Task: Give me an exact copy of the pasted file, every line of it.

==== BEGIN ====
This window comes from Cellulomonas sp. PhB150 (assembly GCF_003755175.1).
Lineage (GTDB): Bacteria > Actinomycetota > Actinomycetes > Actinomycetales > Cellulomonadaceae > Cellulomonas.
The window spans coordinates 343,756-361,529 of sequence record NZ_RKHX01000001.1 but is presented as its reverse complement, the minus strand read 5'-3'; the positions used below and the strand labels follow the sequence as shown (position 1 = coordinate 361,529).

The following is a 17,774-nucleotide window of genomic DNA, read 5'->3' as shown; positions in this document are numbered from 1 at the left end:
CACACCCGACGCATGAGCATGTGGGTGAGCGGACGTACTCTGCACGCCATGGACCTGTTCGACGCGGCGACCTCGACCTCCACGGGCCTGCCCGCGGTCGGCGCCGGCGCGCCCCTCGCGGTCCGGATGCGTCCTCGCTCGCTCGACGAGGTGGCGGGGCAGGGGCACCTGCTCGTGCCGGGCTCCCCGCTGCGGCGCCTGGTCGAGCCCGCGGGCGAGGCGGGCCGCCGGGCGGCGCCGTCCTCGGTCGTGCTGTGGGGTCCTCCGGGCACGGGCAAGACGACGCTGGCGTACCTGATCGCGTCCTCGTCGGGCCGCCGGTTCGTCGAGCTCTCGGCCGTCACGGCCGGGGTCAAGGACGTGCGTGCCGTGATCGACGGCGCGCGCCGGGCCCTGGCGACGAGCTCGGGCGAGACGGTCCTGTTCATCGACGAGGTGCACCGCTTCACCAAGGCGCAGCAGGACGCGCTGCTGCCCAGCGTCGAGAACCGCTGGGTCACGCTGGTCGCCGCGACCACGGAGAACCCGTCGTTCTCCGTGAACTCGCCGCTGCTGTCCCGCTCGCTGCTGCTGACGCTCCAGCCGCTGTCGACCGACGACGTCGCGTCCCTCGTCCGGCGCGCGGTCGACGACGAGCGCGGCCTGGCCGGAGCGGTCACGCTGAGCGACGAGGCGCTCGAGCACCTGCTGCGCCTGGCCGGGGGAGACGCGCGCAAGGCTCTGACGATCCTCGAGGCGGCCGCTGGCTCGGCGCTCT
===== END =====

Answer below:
This window comes from Cellulomonas sp. PhB150 (assembly GCF_003755175.1).
Lineage (GTDB): Bacteria > Actinomycetota > Actinomycetes > Actinomycetales > Cellulomonadaceae > Cellulomonas.
The window spans coordinates 343,756-361,529 of sequence record NZ_RKHX01000001.1 but is presented as its reverse complement, the minus strand read 5'-3'; the positions used below and the strand labels follow the sequence as shown (position 1 = coordinate 361,529).

The following is a 17,774-nucleotide window of genomic DNA, read 5'->3' as shown; positions in this document are numbered from 1 at the left end:
CACACCCGACGCATGAGCATGTGGGTGAGCGGACGTACTCTGCACGCCATGGACCTGTTCGACGCGGCGACCTCGACCTCCACGGGCCTGCCCGCGGTCGGCGCCGGCGCGCCCCTCGCGGTCCGGATGCGTCCTCGCTCGCTCGACGAGGTGGCGGGGCAGGGGCACCTGCTCGTGCCGGGCTCCCCGCTGCGGCGCCTGGTCGAGCCCGCGGGCGAGGCGGGCCGCCGGGCGGCGCCGTCCTCGGTCGTGCTGTGGGGTCCTCCGGGCACGGGCAAGACGACGCTGGCGTACCTGATCGCGTCCTCGTCGGGCCGCCGGTTCGTCGAGCTCTCGGCCGTCACGGCCGGGGTCAAGGACGTGCGTGCCGTGATCGACGGCGCGCGCCGGGCCCTGGCGACGAGCTCGGGCGAGACGGTCCTGTTCATCGACGAGGTGCACCGCTTCACCAAGGCGCAGCAGGACGCGCTGCTGCCCAGCGTCGAGAACCGCTGGGTCACGCTGGTCGCCGCGACCACGGAGAACCCGTCGTTCTCCGTGAACTCGCCGCTGCTGTCCCGCTCGCTGCTGCTGACGCTCCAGCCGCTGTCGACCGACGACGTCGCGTCCCTCGTCCGGCGCGCGGTCGACGACGAGCGCGGCCTGGCCGGAGCGGTCACGCTGAGCGACGAGGCGCTCGAGCACCTGCTGCGCCTGGCCGGGGGAGACGCGCGCAAGGCTCTGACGATCCTCGAGGCGGCCGCTGGCTCGGCGCTCT